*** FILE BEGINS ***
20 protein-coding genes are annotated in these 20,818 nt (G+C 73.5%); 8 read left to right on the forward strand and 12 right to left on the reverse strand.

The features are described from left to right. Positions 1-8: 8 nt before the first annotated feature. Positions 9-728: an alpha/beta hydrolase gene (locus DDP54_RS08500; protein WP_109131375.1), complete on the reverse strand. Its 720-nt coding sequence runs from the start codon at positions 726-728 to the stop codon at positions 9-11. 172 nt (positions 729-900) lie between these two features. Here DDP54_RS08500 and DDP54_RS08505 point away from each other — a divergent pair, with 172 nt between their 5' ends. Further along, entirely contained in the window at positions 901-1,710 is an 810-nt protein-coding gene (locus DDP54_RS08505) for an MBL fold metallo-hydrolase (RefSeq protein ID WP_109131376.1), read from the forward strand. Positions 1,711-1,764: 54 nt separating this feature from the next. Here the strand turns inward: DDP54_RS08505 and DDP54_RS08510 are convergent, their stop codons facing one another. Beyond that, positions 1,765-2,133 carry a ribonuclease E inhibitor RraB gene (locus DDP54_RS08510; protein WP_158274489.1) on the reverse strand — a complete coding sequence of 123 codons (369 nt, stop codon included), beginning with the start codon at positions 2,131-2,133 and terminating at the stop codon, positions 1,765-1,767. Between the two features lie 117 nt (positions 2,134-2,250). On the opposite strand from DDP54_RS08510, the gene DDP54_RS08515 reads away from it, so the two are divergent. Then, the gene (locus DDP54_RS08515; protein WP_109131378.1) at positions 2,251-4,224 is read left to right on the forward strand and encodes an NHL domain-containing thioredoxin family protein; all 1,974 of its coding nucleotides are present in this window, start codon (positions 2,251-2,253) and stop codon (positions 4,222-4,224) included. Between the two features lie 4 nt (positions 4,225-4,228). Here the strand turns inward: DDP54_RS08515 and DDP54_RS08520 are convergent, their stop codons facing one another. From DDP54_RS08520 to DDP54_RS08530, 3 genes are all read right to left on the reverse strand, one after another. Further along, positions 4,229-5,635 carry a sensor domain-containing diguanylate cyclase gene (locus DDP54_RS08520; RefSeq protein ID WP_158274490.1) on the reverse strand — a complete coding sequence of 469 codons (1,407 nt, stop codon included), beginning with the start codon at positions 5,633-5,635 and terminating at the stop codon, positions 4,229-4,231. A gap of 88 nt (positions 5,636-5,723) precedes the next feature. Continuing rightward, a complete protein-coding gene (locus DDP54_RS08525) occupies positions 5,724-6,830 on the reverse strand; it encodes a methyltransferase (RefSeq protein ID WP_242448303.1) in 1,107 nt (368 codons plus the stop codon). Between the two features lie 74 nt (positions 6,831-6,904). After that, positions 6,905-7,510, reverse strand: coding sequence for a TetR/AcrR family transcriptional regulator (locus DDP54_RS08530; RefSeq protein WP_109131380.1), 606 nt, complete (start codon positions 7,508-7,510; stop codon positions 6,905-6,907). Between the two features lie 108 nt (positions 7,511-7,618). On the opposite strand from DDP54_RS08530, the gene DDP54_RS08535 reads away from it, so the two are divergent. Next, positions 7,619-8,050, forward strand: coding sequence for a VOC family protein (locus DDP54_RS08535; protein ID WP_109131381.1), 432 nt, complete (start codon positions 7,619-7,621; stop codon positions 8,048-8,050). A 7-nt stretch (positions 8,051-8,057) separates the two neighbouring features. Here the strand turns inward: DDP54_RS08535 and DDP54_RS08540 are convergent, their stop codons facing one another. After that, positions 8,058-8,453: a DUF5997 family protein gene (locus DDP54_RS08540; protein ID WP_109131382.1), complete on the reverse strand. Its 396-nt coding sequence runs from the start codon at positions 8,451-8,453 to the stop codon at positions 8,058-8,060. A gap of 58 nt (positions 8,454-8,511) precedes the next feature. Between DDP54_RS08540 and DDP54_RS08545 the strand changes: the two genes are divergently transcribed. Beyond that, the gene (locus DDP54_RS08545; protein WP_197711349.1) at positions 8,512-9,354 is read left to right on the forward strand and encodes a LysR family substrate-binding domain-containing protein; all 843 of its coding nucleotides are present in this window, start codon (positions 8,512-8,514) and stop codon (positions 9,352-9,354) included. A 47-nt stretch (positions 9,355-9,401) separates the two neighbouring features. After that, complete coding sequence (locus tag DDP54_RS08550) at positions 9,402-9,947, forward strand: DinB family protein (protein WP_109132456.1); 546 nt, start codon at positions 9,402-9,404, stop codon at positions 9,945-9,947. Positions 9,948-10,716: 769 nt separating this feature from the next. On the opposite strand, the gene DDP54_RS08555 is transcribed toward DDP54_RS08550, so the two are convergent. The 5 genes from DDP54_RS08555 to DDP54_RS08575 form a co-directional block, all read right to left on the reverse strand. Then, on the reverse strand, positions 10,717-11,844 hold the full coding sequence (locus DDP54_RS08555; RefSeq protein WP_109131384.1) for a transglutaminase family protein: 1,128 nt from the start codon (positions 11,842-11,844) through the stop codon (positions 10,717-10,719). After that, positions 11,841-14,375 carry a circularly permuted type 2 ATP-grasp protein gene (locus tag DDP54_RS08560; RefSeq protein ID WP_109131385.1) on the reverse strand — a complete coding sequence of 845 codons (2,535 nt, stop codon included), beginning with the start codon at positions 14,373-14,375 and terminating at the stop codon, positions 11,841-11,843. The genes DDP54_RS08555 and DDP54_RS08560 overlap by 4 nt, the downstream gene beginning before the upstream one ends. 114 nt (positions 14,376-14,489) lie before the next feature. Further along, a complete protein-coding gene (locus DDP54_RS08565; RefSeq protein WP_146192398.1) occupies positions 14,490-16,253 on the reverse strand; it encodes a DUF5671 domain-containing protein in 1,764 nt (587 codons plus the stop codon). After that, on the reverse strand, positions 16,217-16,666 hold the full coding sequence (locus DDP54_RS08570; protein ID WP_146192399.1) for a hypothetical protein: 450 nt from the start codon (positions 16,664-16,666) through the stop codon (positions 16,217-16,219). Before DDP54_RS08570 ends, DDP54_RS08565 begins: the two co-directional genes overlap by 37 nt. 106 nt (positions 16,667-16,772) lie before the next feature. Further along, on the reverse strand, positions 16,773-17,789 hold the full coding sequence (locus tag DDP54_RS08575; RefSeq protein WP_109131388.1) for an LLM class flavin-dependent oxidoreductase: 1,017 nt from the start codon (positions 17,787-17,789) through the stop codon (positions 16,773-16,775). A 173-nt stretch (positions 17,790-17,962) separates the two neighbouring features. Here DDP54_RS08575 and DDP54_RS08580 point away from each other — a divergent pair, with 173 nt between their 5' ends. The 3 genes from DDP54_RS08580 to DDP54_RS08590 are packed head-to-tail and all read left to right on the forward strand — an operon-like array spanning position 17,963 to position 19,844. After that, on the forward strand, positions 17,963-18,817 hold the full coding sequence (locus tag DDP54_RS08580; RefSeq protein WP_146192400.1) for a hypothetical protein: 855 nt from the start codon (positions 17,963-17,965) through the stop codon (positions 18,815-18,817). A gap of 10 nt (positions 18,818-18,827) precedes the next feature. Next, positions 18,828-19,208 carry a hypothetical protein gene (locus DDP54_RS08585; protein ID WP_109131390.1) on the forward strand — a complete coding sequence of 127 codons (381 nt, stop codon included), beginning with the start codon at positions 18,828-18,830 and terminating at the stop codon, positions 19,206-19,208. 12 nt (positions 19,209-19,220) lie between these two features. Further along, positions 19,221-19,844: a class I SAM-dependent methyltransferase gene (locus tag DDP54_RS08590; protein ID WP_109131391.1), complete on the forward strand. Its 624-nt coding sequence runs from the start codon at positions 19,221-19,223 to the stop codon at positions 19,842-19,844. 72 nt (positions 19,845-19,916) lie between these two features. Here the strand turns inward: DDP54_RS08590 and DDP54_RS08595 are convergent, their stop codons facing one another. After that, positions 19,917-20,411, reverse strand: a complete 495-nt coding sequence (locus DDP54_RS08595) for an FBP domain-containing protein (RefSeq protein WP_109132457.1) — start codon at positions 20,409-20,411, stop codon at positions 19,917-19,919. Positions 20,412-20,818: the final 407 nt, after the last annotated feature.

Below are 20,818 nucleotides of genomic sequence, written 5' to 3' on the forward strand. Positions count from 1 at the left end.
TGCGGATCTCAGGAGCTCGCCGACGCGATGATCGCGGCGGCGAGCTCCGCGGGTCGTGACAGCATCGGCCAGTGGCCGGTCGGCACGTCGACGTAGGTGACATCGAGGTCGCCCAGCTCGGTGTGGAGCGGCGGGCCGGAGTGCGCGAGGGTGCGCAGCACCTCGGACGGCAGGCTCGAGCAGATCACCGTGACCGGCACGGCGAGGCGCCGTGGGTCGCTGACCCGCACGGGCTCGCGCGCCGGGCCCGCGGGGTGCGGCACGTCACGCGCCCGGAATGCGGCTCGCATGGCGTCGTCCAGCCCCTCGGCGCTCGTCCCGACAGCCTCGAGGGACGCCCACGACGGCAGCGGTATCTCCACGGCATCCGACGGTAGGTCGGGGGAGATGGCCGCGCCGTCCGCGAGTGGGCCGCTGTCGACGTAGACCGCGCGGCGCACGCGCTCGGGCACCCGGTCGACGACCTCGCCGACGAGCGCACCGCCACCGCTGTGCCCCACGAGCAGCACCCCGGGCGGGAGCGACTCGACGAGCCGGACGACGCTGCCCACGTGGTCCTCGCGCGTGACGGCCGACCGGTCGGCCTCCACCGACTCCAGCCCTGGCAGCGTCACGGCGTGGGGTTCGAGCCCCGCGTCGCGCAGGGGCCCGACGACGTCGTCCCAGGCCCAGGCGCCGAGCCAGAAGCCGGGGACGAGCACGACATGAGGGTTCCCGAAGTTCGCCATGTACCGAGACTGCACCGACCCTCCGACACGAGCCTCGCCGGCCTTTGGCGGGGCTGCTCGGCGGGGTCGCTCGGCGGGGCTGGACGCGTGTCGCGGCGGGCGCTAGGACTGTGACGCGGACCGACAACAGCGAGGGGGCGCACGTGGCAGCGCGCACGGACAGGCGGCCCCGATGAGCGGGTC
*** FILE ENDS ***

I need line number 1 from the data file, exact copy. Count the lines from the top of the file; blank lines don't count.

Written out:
20 protein-coding genes are annotated in these 20,818 nt (G+C 73.5%); 8 read left to right on the forward strand and 12 right to left on the reverse strand.